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Knockdown duplex rebuild - tax question

Discussion in 'Accounting & Tax' started by shorty, 23rd Aug, 2015.

  1. shorty

    shorty Well-Known Member

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    I'm knocking down my PPOR, hopefully later this year, to build a duplex - one to live in, one to rent out.

    I've got pretty much equal parts cash (currently in PPOR offset) and equity (already financed, sitting in offset account against equity loan). The two properties will be similar, using similar land and buildings of similar size. I don't want to contaminate my equity loan by using it for PPOR purposes, but I would like to maximise the cash I have left after the build. If I, for instance, paid 45% of the pre-construction expenses (planning, drawings, 20% of hard construction costs, etc) from equity and 55% from cash, would that be a relatively safe way to ensure that I am able to deduct all the equity interest without contaminating the equity loan?

    I'm saying 45/55 because there could be a slight variation in the end values for the properties.

    Hope that makes sense.
     
  2. Terry_w

    Terry_w Solicitor, Finance Broker, CTA Business Member

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    No it wouldn't work like that. I guess your land won't be subdivided so you would have a big pool of costs and i would be hard to borrow for the investment portion while using cash for the owner occupied portion.

    The best way to do it would be to borrow 100% and then split the loan on completion and then pay down/offset the owner occupied loan. Don't use your offset cash at all if you can.
     
  3. Jess Peletier

    Jess Peletier Mortgage Broker - Australia Wide Business Member

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    Hi Terry, in this case, being one big pool of money which is then split, if you paid off one of the split loans would it not come equally off the OO and IP loans as it's all actually money used for one property (title?) No matter which way you slice and dice it?
     
  4. Terry_w

    Terry_w Solicitor, Finance Broker, CTA Business Member

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    Hi Jess

    I don't think so because once the loan is split you can attribute each loan to the relevant portion. Each could then be independently paid off without effecting the other portion.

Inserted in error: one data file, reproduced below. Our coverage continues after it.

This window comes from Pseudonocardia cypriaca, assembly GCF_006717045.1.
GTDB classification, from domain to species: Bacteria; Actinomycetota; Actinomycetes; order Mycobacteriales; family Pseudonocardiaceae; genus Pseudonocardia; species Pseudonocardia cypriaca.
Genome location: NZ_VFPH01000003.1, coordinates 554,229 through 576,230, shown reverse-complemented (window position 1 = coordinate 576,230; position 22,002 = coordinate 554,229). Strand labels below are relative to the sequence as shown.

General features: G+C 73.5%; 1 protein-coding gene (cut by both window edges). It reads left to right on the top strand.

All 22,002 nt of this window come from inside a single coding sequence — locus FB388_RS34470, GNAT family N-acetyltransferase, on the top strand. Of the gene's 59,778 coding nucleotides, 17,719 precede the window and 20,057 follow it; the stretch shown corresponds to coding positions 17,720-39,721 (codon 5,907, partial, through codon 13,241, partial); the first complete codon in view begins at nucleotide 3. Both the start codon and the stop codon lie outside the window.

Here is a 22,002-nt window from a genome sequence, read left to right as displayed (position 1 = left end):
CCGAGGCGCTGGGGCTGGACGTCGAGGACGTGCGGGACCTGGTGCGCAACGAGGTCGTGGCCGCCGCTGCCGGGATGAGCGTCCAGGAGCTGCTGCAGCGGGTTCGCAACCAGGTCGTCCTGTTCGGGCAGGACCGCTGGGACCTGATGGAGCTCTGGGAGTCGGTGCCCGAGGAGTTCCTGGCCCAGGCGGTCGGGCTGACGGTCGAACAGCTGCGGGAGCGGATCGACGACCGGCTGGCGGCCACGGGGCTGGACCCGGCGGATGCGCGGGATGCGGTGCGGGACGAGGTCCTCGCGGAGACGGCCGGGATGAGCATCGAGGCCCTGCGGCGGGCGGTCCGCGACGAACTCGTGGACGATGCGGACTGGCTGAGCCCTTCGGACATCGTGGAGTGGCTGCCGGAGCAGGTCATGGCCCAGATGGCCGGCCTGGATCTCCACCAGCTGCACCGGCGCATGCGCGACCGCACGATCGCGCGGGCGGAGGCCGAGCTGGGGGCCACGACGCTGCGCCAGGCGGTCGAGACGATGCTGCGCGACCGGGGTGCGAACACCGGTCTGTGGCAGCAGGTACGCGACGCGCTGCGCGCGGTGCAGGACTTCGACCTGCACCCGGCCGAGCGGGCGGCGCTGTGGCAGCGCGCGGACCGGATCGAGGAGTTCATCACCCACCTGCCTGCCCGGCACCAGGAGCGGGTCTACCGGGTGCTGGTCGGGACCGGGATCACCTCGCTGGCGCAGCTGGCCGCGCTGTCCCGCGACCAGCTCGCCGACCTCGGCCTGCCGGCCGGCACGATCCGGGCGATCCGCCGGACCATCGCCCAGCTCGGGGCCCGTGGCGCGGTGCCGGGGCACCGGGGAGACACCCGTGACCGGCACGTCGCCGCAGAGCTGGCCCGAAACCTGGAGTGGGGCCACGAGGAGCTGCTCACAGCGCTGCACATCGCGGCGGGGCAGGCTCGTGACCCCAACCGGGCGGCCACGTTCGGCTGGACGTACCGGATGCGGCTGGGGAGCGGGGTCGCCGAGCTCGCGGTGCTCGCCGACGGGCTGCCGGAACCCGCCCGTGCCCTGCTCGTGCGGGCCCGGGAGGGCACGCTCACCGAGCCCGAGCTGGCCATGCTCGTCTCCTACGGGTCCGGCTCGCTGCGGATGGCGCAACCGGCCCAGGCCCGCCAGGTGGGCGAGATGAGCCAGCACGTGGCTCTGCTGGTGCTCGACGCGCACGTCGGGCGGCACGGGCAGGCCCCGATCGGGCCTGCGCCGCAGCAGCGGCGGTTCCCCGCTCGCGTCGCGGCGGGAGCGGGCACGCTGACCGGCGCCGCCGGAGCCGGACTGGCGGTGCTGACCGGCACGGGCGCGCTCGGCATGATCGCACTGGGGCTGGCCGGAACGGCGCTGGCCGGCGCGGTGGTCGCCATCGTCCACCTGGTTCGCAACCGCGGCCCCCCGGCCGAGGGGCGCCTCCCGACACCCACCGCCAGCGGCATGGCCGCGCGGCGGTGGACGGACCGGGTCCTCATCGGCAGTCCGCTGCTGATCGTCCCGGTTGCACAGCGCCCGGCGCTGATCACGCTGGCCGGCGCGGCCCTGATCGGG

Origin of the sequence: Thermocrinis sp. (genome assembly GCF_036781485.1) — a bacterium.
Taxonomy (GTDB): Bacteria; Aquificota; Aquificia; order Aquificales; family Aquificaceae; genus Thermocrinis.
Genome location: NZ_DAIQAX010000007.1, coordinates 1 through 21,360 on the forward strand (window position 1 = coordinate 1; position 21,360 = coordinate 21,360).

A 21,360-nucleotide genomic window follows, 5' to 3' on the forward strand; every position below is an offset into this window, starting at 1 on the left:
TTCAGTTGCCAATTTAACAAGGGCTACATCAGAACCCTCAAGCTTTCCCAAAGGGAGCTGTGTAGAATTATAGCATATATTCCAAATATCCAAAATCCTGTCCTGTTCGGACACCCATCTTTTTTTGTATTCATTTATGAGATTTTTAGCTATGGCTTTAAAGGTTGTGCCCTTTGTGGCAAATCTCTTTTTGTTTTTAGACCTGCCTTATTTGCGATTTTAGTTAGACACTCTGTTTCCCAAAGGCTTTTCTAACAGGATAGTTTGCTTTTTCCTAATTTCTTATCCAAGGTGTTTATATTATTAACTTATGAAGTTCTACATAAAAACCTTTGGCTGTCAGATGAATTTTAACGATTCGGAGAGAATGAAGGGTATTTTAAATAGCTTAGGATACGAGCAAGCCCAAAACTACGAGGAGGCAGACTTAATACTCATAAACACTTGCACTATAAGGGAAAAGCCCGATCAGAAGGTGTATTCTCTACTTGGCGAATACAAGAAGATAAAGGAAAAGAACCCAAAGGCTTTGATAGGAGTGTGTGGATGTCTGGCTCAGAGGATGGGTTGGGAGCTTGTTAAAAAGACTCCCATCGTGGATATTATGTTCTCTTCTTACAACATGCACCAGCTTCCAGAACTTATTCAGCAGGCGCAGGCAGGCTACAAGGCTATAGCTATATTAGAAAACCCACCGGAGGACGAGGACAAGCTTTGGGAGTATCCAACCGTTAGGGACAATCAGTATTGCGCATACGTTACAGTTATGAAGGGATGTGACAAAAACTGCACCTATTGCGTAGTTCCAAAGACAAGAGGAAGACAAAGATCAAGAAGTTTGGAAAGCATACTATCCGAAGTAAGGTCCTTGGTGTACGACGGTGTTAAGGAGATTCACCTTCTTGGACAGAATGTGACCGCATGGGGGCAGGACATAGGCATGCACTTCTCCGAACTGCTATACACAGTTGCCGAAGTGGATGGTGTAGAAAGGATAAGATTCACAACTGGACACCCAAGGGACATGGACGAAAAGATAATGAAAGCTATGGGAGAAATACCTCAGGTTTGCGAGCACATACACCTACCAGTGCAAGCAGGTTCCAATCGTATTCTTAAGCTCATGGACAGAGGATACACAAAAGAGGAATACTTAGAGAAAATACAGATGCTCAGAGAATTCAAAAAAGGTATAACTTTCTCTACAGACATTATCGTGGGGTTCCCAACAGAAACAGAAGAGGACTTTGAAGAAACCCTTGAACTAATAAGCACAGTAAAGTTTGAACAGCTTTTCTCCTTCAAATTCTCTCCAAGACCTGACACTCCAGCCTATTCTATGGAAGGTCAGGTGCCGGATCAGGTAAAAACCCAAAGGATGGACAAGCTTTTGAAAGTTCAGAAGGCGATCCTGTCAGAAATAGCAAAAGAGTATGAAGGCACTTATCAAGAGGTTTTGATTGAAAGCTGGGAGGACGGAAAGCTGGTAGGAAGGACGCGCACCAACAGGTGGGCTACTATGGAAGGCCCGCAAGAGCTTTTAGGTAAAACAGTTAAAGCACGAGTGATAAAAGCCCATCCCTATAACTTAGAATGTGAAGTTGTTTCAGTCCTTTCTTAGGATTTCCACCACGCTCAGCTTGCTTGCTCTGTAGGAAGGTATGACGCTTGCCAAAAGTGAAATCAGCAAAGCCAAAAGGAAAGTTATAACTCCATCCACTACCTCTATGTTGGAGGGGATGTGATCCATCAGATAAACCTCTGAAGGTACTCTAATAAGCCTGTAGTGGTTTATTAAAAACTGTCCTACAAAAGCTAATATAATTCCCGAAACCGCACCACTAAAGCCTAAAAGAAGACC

5. Terry_w

    Terry_w Solicitor, Finance Broker, CTA Business Member

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  6. Paul@PFI

    Paul@PFI Tax Accounting + SMSF Business Member

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    The final result would require that there be two CGT assets at the end:

    - PPOR portion (land) .
    - New build portion.
    I cant see any reason why the cost base would not be equal in the example if each duplex is of similar size. The original land would also be uniform and likely 50/50. On that basis:

    1. Of the original loan 50%/50% would relate to the old acquisition (land) and that land would have a cost date and cost base determined by the original acquisition etc
    2. The new build and any new loans (split 50/50).

    As there is a single CGT asset being constructed on the land I cant see any way for you to gear the borrowing towards the IP portion. If you were building two villa's etc then its possible you could have two separate contracts. Two invoices etc.

    You cant obtain split invoices for the build as its a single CGT asset and apportioning based upon USE always applies. ie 50% is non-deductible as its a PPOR. You cant even refinance as its a single title. You cant repay yourself.
     
  7. shorty

    shorty Well-Known Member

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    Edit: should have just read Terry's tax tips.

    Thanks Terry and Paul. Just for anyone else reading this, I was taking about a subdivision, which was answered in Terry's tax tip.
     
  8. Terry_w

    Terry_w Solicitor, Finance Broker, CTA Business Member

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    Same principles apply as in my tax tip above.